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How Kraken Cracked the Trezor Wallet in 15 Minutes

Kraken Security Labs has released a statement on 31 January claiming that their research team hacked the Trezor hardware wallet in less than 15 minutes, due to an “unfixable” device vulnerability that can be exploited by hackers.

The so-called “Read Protection Attack‘’ is similar to Ledger’s “Seed Extraction Attack” in June 2019. Unlike Ledger though, Kraken revealed how they cracked the Trezor. The vulnerability is also related to the one found in Keepkey, which Kraken’s team breached in December last year.

The Trezor can be unlocked by an extracted PIN

Kraken Security Labs carry out “ethical hacking” attacks on crypto security companies in order to boost the overall safety of cryptocurrency storage.

In a blog post on their website, Kraken claims they identified a critical flaw in the security of both Trezor models, the Trezor One and Trezor Model T, in October 2019, which can be exploited by criminals.

All that’s needed are equipment of a few hundred dollars (which KSL estimates could be mass-produced for $75 and Ledger previously priced at $100) and 15 minutes of physical access. Kraken alerted Trezor after their findings, and as part of their Responsible Disclosure policy, they are now informing the public to ensure users are safe.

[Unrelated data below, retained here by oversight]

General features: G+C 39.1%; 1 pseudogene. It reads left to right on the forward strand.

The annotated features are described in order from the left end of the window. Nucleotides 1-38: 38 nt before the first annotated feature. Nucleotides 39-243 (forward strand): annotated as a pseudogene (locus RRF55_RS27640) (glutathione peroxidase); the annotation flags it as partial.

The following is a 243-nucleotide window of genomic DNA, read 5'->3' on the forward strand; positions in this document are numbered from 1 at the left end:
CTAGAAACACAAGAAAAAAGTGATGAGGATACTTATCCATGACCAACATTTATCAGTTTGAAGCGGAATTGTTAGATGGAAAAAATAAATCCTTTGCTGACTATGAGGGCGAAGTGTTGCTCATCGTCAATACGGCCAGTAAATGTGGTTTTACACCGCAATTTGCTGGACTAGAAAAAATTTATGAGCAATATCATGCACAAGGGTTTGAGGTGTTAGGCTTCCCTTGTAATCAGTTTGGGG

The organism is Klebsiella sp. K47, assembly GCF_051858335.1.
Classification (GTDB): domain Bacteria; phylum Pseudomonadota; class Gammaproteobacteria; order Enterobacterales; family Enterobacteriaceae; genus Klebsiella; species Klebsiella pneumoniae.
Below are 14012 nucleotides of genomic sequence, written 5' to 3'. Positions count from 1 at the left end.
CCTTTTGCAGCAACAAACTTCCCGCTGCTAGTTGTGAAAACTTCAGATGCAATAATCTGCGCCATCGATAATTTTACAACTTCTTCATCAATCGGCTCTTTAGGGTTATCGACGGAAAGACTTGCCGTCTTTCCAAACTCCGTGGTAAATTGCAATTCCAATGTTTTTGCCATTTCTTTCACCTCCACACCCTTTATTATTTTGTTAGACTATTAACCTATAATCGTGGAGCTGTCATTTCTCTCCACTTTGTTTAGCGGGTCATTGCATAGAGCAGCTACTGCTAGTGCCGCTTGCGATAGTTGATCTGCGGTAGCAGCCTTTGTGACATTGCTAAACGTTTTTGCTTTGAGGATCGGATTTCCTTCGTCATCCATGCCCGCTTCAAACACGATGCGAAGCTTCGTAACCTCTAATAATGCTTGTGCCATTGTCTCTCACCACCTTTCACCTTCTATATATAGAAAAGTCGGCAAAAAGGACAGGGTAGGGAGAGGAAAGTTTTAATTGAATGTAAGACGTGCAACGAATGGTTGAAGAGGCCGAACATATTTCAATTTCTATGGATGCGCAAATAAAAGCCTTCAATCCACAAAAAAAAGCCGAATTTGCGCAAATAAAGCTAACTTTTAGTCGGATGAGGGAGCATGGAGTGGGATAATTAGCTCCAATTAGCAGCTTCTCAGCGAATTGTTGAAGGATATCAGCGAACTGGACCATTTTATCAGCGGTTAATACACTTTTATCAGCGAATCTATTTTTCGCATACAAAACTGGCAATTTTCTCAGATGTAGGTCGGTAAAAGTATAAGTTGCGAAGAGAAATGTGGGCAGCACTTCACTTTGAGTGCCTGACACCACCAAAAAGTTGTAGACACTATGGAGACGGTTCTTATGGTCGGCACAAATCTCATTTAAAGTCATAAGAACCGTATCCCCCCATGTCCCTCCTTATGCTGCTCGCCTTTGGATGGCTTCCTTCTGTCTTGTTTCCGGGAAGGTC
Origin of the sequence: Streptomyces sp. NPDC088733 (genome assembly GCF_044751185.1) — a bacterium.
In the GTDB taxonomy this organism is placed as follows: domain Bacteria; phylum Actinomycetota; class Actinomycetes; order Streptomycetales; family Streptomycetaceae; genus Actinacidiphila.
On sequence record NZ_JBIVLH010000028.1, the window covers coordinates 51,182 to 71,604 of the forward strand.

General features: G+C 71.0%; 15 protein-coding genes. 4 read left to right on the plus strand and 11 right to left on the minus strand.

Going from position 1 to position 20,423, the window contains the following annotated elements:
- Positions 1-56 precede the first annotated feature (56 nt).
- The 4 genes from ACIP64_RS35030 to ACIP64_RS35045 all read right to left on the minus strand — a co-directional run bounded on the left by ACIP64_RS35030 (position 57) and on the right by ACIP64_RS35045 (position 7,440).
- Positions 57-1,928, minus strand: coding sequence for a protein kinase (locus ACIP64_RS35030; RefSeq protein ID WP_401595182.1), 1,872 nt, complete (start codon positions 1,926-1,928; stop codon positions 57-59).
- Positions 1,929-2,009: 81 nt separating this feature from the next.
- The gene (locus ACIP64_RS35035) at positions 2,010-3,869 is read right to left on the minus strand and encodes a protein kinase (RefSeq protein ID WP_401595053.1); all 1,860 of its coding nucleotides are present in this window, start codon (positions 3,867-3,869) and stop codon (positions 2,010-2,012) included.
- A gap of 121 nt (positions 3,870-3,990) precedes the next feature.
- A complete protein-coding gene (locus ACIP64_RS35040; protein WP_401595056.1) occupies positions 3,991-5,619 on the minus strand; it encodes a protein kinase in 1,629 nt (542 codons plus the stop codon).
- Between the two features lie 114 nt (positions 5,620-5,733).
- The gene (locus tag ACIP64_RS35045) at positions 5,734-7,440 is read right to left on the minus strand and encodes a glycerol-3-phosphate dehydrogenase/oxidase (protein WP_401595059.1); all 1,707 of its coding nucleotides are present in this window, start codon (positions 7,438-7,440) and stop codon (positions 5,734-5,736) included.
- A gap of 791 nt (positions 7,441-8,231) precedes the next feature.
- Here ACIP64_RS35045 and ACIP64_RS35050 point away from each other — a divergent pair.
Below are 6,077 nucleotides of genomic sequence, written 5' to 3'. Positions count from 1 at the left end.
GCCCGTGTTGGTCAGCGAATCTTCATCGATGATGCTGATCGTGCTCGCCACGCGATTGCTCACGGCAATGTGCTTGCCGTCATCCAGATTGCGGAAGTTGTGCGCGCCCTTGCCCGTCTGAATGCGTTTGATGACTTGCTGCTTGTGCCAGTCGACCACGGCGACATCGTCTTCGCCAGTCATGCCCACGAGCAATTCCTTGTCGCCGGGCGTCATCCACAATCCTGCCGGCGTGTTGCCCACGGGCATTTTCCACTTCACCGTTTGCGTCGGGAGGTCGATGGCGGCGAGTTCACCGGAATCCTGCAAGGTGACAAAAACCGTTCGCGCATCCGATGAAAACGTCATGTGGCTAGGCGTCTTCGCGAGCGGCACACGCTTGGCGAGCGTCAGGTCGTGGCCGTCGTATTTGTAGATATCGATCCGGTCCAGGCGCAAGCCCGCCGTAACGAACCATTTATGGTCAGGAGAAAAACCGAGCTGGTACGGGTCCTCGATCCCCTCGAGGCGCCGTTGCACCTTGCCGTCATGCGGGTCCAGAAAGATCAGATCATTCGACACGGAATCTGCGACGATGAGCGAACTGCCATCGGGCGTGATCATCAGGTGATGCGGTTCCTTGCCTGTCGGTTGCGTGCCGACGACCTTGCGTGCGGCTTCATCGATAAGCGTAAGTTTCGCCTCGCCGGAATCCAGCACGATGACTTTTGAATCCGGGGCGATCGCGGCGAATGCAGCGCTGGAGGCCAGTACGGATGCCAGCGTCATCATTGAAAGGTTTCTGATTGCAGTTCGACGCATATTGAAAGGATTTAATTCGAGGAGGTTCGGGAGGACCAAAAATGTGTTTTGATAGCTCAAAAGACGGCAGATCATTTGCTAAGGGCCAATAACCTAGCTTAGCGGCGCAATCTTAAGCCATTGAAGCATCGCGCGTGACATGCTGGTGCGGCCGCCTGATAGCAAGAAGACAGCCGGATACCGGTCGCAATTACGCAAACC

How did Kraken hack Trezor wallets? 

The glitching device
The glitching device (Source: Kraken.org)

In short, here’s how the security firm did it: 

  1. They used the equipment to build a “glitching device” to extract the hardware wallet’s encrypted seed by attacking the STM32 microchip. 
  2. They then used brute force to crack the encrypted seed (protected by a 1-9 digit PIN) within a few minutes to gain access to the device. 

You can also read the full report here, or watch the video below:

Why can Trezor be hacked?

Trezor doesn’t use a Secure Element and therefore their devices are vulnerable to physical hacking attacks where the device is opened and then tampered with. 

According to a report by Kaspersky Labs, Trezor only uses a single STM32 chip, a general-purpose microcontroller based on ARM architecture, where they store the private key in its non-volatile flash memory.

An opened Trezor
An opened Trezor (Source: gridplus.com)

 The Kaspersky Labs report also provides details on how to hack Ledger devices. For a step-by-step demonstration of how Kraken did it, check their blog post.

Can the Trezor vulnerability be fixed?

No, according to both Ledger and Kraken. Kraken Security Labs say the weakness is in the microcontroller of the Trezor wallets, therefore it will require a complete overhaul of the cold storage device’s design. Trezor is aware of this weakness but hasn’t made any changes yet. 

Ledger Donjon also took aim at Trezor’s security in 2019

Kraken suggested in the meantimeTrezor users activate their BIP39 passphrase with a Trezor client in order to protect the wallet, as it’s not stored on the actual hardware wallet.